ASMS Day is an event designed to showcase ASMS to prospective students and parents. The event will take place on Saturday, November 11 and Saturday, December 2. Parents and potential students are welcome to tour the campus and take part in classroom demonstrations.
ASMS student Ambassadors will lead your group to these various demonstrations and answer any questions you have.
To register for ASMS Day, visit www.asms.net.
License Purchase Method Modified for Some Military Personnel and Those with AL Non-Driver ID Cards
Non-resident military personnel stationed in Alabama and those with Alabama non-driver identification cards will see changes this year in the process of purchasing Alabama recreational hunting and fishing licenses. The changes became effective August 21, 2017.
Non-resident military personnel stationed in Alabama must apply for a hunting and/or fishing license at their local probate office, license commissioner, Marine Resources Division office, or Wildlife and Freshwater Fisheries Division headquarters in Montgomery, Ala. A valid U.S. driver’s license, military ID card, and a copy of military orders assigning them to Alabama for 30 or more days will be required when applying. This also applies to spouses and dependents.
Those with Alabama non-driver identification cards must also apply for a hunting and/or fishing license at their local probate office, Marine Resources Division office, or Wildlife and Freshwater Fisheries Division headquarters in Montgomery, Ala. Two additional proofs of residency are required when applying.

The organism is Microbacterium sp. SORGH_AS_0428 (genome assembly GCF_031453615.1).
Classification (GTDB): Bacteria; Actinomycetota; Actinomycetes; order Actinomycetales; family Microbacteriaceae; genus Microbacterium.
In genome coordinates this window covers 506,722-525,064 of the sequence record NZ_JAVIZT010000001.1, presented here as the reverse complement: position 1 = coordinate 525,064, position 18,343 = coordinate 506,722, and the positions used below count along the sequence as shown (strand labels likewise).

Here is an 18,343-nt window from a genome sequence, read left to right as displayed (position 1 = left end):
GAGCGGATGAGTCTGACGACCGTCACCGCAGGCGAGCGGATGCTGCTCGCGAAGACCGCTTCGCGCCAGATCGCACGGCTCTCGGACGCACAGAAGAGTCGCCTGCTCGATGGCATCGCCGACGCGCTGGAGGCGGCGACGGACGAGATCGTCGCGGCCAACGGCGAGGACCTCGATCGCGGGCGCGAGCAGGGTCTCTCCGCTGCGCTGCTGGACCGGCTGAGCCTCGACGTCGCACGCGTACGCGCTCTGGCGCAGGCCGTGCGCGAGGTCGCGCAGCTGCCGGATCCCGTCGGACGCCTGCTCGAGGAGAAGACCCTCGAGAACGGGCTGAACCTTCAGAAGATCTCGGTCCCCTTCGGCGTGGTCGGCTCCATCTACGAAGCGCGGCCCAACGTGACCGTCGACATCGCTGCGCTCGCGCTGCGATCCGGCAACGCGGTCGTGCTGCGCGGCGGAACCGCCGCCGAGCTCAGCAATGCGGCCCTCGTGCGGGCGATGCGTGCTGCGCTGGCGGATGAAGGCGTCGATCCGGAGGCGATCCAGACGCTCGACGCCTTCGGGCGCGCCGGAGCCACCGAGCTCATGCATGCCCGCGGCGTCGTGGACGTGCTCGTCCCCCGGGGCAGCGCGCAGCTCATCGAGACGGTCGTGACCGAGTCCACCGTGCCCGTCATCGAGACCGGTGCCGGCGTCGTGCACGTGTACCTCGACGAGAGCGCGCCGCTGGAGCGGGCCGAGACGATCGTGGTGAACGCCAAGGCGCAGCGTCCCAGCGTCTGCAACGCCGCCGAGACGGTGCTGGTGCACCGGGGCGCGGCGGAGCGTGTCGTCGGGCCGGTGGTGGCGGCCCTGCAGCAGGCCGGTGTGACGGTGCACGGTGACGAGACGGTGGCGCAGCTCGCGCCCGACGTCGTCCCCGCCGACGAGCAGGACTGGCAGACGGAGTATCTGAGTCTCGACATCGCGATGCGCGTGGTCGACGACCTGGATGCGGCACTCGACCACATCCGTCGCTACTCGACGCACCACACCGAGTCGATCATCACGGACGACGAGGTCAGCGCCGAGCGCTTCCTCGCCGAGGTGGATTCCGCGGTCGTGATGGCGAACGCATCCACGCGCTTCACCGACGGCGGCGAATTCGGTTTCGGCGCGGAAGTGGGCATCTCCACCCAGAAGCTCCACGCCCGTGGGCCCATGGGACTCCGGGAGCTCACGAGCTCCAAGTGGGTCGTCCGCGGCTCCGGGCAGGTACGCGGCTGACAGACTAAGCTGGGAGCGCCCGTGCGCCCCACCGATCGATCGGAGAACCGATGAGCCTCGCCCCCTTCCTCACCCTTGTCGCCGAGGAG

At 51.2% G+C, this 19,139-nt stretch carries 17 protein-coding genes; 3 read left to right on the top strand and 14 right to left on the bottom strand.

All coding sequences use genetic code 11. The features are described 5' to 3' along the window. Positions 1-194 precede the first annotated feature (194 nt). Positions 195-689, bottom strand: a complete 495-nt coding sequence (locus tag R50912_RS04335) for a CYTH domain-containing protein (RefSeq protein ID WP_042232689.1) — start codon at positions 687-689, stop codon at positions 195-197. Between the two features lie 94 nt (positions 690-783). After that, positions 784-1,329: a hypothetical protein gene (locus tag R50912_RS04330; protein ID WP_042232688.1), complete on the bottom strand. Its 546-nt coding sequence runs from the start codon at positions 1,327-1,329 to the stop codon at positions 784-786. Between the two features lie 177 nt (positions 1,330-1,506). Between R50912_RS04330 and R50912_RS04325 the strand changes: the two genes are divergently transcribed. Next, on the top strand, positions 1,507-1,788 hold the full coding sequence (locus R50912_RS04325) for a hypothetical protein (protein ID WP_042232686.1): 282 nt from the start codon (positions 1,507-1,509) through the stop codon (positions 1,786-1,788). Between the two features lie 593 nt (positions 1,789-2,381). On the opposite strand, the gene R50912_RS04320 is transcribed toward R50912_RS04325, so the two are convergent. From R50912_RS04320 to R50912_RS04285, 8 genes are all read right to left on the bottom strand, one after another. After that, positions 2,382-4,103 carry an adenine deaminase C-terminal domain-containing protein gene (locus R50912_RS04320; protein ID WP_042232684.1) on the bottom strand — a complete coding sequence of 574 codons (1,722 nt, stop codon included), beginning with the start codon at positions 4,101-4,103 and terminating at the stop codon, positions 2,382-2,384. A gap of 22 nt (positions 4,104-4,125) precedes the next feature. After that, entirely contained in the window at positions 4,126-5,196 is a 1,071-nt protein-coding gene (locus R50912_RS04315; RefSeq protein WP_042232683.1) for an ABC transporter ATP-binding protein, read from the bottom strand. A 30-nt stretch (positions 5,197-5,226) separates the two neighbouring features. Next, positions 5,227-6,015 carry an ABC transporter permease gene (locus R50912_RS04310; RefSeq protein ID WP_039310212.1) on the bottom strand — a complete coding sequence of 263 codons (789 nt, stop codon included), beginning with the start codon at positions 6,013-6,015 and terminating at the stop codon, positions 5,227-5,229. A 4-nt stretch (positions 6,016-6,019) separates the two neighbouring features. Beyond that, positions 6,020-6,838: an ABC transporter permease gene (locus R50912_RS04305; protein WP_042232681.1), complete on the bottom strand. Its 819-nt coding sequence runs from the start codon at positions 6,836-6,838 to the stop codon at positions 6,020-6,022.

These changes were made to ensure the correct license types are being sold to applicants. It is a violation of Alabama law to willfully or knowingly make a false statement when purchasing an Alabama resident hunting or fishing license.
Hunters and anglers make conservation efforts in Alabama possible through the purchase of hunting and fishing licenses. Fish stocking, wildlife management, public hunting land, and marine fisheries management are just a few of the programs funded in part though license sales.
More information about the types of licenses available, hunting rules and regulations, and how to purchase a license can be found at www.outdooralabama.com/alabama-license-information.
The Alabama Department of Conservation and Natural Resources promotes wise stewardship, management and enjoyment of Alabama’s natural resources through four divisions: Marine Resources, State Lands, State Parks, and Wildlife and Freshwater Fisheries. To learn more about ADCNR, visit www.outdooralabama.com.
Eastern Indigo Release Adds 26 to Conecuh Forest
By DAVID RAINER
Alabama Department of Conservation and Natural Resources
Jim Godwin crouched next to a patch of white sand in the Conecuh National Forest last week and gently released a dark, 6-foot-long serpent. The threatened eastern indigo snake didn’t hesitate to slither quickly into the intended target, a gopher tortoise burrow.
The head of the eastern indigo snake, with its tongue testing the muggy July air, made a brief appearance at the burrow’s entrance, but there was too much hubbub going on in the longleaf pine forest for it to pose for photos. No encore. Elvis has left the building.
The hubbub was created by efforts to reestablish a viable population of the snakes that once were abundant before the longleaf pines became a prime species for lumber production. More than two dozen people, including wildlife and forestry professionals as well as interested citizens and their children, joined the project leaders to release the snakes.